y
−
x
=
2
β
β
=
y
−
x
2
(
x, y
)
=
x
+
y
2
(1
,
1) +
y
−
x
2
(
−
1
,
1)
Since (
x, y
) is an arbitrary element of
R
2
,
{
(1
,
1)
,
(
−
1
,
1)
}
spans
R
2
. If (
x, y
) = (0
,
0),
α
=
0 + 0
2
= 0
,
β
=
0
−
0
2
= 0
so the coeﬃcients are all zero, so
{
(1
,
1)
,
(
−
1
,
1)
}
is linearly independent. Since it is linearly independent
and spans
R
2
, it is a basis.
Example:
{
(1
,
0
,
0)
,
(0
,
1
,
0)
}
is not a basis of
R
3
, because it does not span.
Example:
{
(1
,
0)
,
(0
,
1)
,
(1
,
1)
}
is not a basis for
R
2
.
1(1
,
0) + 1(0
,
1) + (
−
1)(1
,
1) = (0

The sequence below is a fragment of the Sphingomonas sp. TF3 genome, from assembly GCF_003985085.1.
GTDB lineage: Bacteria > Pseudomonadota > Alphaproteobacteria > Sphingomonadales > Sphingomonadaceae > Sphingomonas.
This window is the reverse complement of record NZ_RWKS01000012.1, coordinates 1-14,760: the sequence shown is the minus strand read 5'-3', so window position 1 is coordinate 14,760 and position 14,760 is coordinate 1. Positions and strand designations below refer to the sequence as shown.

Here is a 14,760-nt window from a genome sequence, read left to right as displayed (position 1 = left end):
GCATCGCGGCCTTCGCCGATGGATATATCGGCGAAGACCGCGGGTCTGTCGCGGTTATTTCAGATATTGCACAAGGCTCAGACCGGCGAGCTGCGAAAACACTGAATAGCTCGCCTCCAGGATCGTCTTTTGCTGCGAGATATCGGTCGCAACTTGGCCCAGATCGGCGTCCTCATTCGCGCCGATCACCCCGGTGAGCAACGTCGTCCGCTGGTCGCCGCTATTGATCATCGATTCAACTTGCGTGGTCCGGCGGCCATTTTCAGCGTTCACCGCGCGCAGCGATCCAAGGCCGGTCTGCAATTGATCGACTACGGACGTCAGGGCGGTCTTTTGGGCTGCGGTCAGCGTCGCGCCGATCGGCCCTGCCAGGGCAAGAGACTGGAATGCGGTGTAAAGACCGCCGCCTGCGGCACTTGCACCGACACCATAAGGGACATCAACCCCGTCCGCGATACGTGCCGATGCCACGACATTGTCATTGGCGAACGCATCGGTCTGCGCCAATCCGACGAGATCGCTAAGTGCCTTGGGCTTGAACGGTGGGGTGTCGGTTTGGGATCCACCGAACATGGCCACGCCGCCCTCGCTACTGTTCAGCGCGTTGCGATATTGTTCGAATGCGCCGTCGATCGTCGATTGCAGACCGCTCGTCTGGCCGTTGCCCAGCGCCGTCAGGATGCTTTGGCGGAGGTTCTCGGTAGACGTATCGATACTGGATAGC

,
0)
so the set is not linearly independent.
Theorem 2 (1.2’, see Corrections handout)
Let
V
be a Hamel basis for
X
. Then every vector
x
∈
X
has a
unique
representation as a linear combination (with
all
coeﬃcients nonzero) of a finite number of
elements of
V
.
(
Aside:
the unique representation of 0 is 0 =
∑
i
∈∅
α
i
b
i
.)
Proof:
Let
x
∈
X
. Since
V
spans
X
, we can write
x
=
s
∈
S
1
α
s
v
s
where
S
1
is finite,
α
s
∈
F
,
α
s
= 0,
v
s
∈
V
for
s
∈
S
1
. Now, suppose
x
=
s
∈
S
1
α
s
v
s
=
s
∈
S
2
β
s
v
s
2